- The merit scholarship program for foreign students (PBEEE) is offered by the Fonds de recherche du Québec. These scholarships cover doctorate research, postdoctoral internships, and short-term research or professional development.
- The Vanier Canada Graduate Scholarships (external link) are worth $50,000 a year for three years.
- The Pierre Elliott Trudeau Foundation doctoral scholarships (external link) can provide you with up to $60,000 annually for three years.
Finally, you may be able to receive financial assistance for your thesis or postdoctoral studies in Canada from the International Council for Canadian Studies (external link).
Good to know
If you wish to combine your studies or internship with travel outside Quebec or Canada, there are programs to help defray the costs. Find out about financial assistance for studies outside Quebec (external link), including the International Mobility and Short-Term Stays Outside Québec Program (external).
These scholarships to support educational stays or activities abroad can range from $750 to $1,000 per month. They cover work experience and research internships, student exchange programs, seminars, colloquia, and educational events recognized by your university.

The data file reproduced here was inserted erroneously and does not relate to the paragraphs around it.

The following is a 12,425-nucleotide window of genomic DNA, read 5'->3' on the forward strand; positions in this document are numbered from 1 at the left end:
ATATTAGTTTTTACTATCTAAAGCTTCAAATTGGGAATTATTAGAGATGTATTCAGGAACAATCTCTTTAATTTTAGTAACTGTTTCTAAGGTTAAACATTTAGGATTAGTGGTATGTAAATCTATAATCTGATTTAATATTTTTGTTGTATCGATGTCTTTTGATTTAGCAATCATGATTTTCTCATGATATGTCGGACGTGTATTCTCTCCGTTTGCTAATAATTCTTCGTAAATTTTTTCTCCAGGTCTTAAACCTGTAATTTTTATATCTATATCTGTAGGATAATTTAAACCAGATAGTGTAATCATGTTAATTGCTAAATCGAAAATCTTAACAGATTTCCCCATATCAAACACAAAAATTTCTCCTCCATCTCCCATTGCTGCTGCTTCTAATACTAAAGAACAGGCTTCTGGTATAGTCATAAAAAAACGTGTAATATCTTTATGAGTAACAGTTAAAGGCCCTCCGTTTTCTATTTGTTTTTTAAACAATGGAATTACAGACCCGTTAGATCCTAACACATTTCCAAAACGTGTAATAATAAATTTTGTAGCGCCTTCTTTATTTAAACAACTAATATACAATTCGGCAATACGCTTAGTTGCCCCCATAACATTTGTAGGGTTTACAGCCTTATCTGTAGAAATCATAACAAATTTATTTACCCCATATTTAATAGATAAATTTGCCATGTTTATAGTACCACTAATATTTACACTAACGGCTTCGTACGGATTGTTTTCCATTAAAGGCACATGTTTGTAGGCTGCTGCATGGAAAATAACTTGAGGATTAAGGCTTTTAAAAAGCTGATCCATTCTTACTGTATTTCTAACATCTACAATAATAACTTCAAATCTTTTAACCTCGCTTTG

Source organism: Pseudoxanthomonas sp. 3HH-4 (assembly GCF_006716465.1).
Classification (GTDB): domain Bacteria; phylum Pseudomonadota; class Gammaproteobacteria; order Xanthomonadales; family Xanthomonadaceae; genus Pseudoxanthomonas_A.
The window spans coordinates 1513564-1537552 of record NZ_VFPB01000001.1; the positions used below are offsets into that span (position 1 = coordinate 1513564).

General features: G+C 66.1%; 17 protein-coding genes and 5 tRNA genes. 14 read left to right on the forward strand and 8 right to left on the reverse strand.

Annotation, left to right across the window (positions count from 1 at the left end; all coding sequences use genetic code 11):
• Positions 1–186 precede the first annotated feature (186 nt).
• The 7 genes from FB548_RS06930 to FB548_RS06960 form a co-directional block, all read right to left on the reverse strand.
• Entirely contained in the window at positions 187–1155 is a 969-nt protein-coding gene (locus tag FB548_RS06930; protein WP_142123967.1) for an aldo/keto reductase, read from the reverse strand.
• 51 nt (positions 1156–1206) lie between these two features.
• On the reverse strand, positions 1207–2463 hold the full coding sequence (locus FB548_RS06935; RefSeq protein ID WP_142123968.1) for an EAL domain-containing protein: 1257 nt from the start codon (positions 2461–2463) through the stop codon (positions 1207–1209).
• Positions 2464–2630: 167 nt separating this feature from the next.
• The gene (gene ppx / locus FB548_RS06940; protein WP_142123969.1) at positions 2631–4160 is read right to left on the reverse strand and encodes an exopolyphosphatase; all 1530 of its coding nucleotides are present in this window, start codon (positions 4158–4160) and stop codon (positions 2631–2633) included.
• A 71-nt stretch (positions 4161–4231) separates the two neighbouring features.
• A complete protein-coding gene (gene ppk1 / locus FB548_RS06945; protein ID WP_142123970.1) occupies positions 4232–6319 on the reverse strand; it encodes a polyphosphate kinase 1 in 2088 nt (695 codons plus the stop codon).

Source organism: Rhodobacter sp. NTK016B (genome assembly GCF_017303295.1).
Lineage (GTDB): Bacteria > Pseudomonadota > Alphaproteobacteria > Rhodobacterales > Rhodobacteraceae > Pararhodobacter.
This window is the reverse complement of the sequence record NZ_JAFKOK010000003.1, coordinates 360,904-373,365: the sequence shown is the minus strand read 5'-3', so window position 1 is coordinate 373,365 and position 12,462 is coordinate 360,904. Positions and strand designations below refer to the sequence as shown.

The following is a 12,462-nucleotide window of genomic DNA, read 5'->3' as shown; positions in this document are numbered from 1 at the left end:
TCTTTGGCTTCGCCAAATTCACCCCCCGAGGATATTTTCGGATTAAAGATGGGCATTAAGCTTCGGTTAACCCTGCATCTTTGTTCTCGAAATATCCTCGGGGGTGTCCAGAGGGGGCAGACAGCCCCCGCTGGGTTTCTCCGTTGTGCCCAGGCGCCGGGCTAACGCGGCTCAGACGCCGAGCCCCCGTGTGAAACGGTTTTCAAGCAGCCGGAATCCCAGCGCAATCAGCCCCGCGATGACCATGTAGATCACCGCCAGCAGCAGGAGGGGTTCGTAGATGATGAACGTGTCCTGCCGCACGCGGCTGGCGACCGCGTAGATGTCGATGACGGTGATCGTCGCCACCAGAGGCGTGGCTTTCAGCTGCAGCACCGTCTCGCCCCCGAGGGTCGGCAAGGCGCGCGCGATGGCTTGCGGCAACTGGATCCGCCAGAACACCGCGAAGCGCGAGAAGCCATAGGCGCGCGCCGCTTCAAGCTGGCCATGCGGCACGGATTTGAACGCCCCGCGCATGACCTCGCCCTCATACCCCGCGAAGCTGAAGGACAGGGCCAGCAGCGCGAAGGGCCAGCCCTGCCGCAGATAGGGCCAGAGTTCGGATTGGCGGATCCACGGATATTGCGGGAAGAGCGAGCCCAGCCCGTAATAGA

Student line of credit
If you don’t qualify for any government assistance or scholarships and bursaries, or if the amounts you receive are simply insufficient, consider turning to financial institutions. They offer student lines of credit at lower interest rates than other types of lines.
Depending on your program, you may even only have to repay the monthly interest while you study. You can then repay the loan once you complete your full-time studies.
There are many financial challenges to face during your studies, and the best way to tackle them is by drawing up a monthly budget. This will give you an accurate picture of your various expenses, especially those related to housing and groceries.